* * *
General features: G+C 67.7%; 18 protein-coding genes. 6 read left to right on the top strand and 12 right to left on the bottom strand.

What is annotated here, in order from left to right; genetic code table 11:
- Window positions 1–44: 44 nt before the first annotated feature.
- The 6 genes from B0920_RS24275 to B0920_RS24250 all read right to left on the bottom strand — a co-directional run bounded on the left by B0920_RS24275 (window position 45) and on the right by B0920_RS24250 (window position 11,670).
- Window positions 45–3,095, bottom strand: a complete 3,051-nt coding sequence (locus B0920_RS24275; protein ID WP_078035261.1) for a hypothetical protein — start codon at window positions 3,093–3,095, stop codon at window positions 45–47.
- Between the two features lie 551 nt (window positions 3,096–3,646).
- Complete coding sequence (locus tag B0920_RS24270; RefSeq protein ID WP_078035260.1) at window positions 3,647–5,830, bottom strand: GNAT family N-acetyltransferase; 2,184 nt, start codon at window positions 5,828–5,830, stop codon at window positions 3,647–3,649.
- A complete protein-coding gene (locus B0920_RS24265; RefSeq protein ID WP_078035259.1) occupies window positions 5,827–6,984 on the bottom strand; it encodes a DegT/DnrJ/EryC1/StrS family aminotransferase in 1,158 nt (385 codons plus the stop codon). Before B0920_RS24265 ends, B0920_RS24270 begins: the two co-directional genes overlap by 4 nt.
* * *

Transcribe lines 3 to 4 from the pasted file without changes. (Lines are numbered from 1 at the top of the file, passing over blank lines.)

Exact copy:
- Window positions 1–44: 44 nt before the first annotated feature.
- The 6 genes from B0920_RS24275 to B0920_RS24250 all read right to left on the bottom strand — a co-directional run bounded on the left by B0920_RS24275 (window position 45) and on the right by B0920_RS24250 (window position 11,670).